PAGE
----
The Catacombs of France is a tourist attraction for those who like to add a little spookiness to their vacation activities. The catacombs are literally a burial plot of astronomic proportions. However, they are a burial plot with a rich and fascinating history.
Before Christianity came along, it was common practice to bury the dead outside the city walls. Christianity dictated that the dead should be buried in consecrated ground around churches and this time it was difficult to do so since the areas around the churches were already well built up and there was no space to put in large cemeteries. Those that were available soon became overcrowded and a mass burial plot was opened near the St. Opportune church. This burial plot caused a lot of sanitation problems but was still used even when the ground was saturated with human remains.
Eventually the inner city cemeteries were closed and new ones were opened outside the city limits. Even the long abandoned stone quarries outside the city were pressed into use as burial places. The transfer of the dead to these quarries started in 1786 and finished in 1788. The catacombs hold the remains of around six million people. Land was bought from a local property named "La maison de la Tombe Issoire" and many sets of bones were deposited in the underground caverns in this area along with crosses and urns and other memorabilia.
When you visit the catacombs you will travel down a staircase and then through a long tunnel to find yourself faced with a stone portal inscribed with the words Arrete! C'est ici l'empire de la Mort ('Halt! This is the Empire of the Dead'). It is beyond this stone portal that the tour truly begins. There are halls and walls of carefully arranged bones. Some of the bone arrangements are actually really artistic although they are macabre.
If you plan to visit the Catacombs then you will need to know that the site limits visitors to 200 at one time. There are also no toilets or cloakrooms and it is also good to keep in mind that it will be cooler in the underground passages. It is vital that children who are younger than 14 years of age are accompanied by at least one adult and the parents of young children are advised against bringing their children into the catacombs. If you are not very mobile then you may also want to consider other activities as there are many steps to go up and down. You do not need much time for the actual tour as it is only 2km long (around 45 min) but the queues can get rather long and entries can be stopped to ensure the 200 visitor limit is adhered to.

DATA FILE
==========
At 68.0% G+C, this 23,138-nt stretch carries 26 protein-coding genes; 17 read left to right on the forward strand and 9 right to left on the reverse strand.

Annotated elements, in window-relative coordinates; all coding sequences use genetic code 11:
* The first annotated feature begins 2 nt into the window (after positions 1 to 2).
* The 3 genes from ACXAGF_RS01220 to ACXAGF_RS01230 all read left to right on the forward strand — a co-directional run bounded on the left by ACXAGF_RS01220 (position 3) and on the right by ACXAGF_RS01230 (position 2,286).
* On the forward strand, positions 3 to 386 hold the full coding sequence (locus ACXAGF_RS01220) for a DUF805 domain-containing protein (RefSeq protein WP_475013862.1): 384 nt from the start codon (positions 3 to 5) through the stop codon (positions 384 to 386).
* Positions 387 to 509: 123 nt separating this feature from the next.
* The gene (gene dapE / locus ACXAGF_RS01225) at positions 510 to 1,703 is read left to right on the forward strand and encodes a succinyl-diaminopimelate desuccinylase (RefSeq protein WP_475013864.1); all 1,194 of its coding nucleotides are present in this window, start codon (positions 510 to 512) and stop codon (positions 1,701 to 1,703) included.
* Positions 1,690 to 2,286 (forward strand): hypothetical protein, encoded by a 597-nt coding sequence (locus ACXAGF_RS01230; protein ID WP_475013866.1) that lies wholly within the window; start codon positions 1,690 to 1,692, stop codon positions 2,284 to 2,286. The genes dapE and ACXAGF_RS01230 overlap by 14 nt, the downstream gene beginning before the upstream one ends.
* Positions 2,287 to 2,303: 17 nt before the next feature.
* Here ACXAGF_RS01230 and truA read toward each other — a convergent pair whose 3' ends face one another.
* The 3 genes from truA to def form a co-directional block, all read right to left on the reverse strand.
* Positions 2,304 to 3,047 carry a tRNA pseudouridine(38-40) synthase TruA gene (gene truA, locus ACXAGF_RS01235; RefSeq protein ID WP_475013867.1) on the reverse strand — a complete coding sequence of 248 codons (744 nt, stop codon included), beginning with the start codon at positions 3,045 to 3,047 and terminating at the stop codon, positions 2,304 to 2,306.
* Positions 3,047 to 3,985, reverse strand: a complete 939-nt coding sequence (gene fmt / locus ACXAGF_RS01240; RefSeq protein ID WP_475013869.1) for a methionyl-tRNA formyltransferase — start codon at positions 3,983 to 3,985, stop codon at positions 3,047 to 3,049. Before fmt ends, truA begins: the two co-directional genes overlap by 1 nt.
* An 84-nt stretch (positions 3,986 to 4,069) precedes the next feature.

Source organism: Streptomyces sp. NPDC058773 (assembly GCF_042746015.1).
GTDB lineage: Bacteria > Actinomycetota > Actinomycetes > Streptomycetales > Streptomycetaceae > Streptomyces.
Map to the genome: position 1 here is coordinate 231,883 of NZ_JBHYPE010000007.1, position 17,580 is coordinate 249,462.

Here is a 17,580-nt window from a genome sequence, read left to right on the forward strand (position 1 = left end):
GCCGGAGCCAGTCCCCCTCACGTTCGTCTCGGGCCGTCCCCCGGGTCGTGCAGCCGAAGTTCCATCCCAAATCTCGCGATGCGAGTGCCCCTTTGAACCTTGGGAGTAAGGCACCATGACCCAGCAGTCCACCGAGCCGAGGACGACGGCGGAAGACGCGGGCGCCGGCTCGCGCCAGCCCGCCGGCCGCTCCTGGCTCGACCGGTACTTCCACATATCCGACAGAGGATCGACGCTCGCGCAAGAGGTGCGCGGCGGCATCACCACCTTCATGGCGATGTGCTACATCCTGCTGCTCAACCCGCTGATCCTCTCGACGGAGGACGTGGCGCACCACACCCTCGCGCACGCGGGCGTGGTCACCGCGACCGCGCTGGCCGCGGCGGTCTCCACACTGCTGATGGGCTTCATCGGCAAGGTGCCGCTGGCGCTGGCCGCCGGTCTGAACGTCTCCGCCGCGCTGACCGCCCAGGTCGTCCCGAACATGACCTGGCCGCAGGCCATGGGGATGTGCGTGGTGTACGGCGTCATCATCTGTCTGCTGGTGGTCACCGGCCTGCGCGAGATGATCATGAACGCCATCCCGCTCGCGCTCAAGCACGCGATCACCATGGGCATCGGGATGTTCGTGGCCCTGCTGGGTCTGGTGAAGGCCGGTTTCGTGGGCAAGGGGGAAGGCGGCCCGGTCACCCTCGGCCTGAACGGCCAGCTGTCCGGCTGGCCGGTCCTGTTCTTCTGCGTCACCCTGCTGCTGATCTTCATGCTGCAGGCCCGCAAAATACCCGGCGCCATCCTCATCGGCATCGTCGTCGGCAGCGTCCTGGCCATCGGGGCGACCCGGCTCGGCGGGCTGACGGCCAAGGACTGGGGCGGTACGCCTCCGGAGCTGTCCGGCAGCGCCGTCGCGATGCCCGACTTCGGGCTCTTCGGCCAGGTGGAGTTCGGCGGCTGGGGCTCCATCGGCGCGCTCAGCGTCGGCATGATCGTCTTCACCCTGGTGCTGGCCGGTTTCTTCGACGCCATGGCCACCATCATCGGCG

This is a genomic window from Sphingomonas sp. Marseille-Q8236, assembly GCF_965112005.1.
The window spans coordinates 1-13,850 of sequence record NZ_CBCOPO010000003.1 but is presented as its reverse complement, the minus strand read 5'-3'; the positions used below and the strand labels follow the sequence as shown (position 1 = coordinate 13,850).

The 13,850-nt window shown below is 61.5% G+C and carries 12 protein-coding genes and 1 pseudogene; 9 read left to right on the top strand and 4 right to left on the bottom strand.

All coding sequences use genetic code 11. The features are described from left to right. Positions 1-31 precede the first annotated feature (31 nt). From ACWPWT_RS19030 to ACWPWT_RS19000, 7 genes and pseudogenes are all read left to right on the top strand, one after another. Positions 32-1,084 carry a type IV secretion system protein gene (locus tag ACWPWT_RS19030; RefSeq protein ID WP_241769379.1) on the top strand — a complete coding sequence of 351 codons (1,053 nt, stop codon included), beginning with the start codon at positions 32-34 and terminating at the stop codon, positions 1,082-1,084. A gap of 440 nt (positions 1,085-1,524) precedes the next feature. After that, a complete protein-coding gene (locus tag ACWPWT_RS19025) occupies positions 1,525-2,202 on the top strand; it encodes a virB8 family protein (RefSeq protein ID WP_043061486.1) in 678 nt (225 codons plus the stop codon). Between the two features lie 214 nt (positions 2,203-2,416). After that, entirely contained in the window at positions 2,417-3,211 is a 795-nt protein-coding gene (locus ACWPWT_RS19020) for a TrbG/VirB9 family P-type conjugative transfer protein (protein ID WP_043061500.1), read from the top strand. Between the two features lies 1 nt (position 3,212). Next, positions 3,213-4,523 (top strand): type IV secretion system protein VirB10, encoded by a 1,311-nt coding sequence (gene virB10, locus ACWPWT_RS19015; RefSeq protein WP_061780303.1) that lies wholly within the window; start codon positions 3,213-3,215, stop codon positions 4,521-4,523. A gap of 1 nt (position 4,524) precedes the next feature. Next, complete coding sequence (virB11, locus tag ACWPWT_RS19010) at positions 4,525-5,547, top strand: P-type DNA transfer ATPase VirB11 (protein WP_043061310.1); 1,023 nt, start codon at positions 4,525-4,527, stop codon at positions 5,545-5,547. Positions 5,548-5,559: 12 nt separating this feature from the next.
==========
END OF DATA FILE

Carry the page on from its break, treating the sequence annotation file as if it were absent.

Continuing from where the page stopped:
Nearby attractions: Rue Mouffetard Market
Facts For Your VisitFee: Yes
Open Now: Yes! Some attractions may restrict entry prior to their closing time.Hours This Week:
- Monday: Closed
- Tuesday: 10:00 AM – 8:00 PM
- Wednesday: 10:00 AM – 8:00 PM
- Thursday: 10:00 AM – 8:00 PM
- Friday: 10:00 AM – 8:00 PM
- Saturday: 10:00 AM – 8:00 PM
- Sunday: 10:00 AM – 8:00 PM
Address: 1 Avenue du Colonel Henri Rol-Tanguy, 75014 Paris, France
Phone: 01 43 22 47 63
Official Website: Catacombs of Paris
|Metro / RER Line||Nearest Station||Walking Time|
|M4, M6, RER-B||Denfert-Rochereau||1 minute|
How to get to Catacombs of Paris by Metro / RER
By Metro or RER: exit at Denfert-Rochereau Station and look for the small green building (and probably a queue) directly across the street from the station.
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Ratedout of 5
Creepy experience. Highly recommended. Can be a bit difficult to find the entrance.
Tommy Johan Kristiansen - 12 days ago
If you like skeletons this is the place. The mine tunnels are cool in summer and it's amazing just how many remains they have arranged here.
Kevin Sorensen - 12 days ago
I visited this place after watching movie as above so below and really it was an awesome experience the only place of its kind. Must visit this place..
omer tashfeen - 20 days ago
Great but visit this place early when there is hardly no line. I came here before multiple times and there was a huge line. Early in the morning there is none and we could just walk through. The line is not that big as the eternal line in front of the Anne Frank House in Amsterdam still go early. It is really worth visiting this place.
Mark Lubbinge - 2 months ago